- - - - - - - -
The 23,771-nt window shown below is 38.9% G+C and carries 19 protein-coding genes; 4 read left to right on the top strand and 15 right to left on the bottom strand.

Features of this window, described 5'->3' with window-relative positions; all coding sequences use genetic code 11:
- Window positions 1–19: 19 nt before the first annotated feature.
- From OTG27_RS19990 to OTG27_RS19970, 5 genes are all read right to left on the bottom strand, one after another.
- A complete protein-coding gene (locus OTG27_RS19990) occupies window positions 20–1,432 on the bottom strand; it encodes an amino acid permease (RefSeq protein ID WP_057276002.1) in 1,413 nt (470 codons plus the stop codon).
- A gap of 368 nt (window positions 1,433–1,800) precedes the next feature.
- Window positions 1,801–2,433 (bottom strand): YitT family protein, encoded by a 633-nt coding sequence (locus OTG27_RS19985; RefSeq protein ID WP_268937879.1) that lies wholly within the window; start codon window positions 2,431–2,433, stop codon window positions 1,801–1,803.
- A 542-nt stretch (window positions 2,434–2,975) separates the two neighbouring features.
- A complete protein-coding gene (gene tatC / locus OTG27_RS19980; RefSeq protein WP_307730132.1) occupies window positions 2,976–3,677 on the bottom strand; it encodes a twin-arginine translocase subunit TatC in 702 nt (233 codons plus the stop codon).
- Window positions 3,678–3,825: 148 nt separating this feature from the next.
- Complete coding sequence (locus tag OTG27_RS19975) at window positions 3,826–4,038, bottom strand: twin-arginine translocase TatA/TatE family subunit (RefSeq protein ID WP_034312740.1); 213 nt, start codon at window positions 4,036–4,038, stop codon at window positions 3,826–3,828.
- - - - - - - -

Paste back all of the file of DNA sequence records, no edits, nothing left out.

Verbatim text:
The 23,771-nt window shown below is 38.9% G+C and carries 19 protein-coding genes; 4 read left to right on the top strand and 15 right to left on the bottom strand.

Features of this window, described 5'->3' with window-relative positions; all coding sequences use genetic code 11:
- Window positions 1–19: 19 nt before the first annotated feature.
- From OTG27_RS19990 to OTG27_RS19970, 5 genes are all read right to left on the bottom strand, one after another.
- A complete protein-coding gene (locus OTG27_RS19990) occupies window positions 20–1,432 on the bottom strand; it encodes an amino acid permease (RefSeq protein ID WP_057276002.1) in 1,413 nt (470 codons plus the stop codon).
- A gap of 368 nt (window positions 1,433–1,800) precedes the next feature.
- Window positions 1,801–2,433 (bottom strand): YitT family protein, encoded by a 633-nt coding sequence (locus OTG27_RS19985; RefSeq protein ID WP_268937879.1) that lies wholly within the window; start codon window positions 2,431–2,433, stop codon window positions 1,801–1,803.
- A 542-nt stretch (window positions 2,434–2,975) separates the two neighbouring features.
- A complete protein-coding gene (gene tatC / locus OTG27_RS19980; RefSeq protein WP_307730132.1) occupies window positions 2,976–3,677 on the bottom strand; it encodes a twin-arginine translocase subunit TatC in 702 nt (233 codons plus the stop codon).
- Window positions 3,678–3,825: 148 nt separating this feature from the next.
- Complete coding sequence (locus tag OTG27_RS19975) at window positions 3,826–4,038, bottom strand: twin-arginine translocase TatA/TatE family subunit (RefSeq protein ID WP_034312740.1); 213 nt, start codon at window positions 4,036–4,038, stop codon at window positions 3,826–3,828.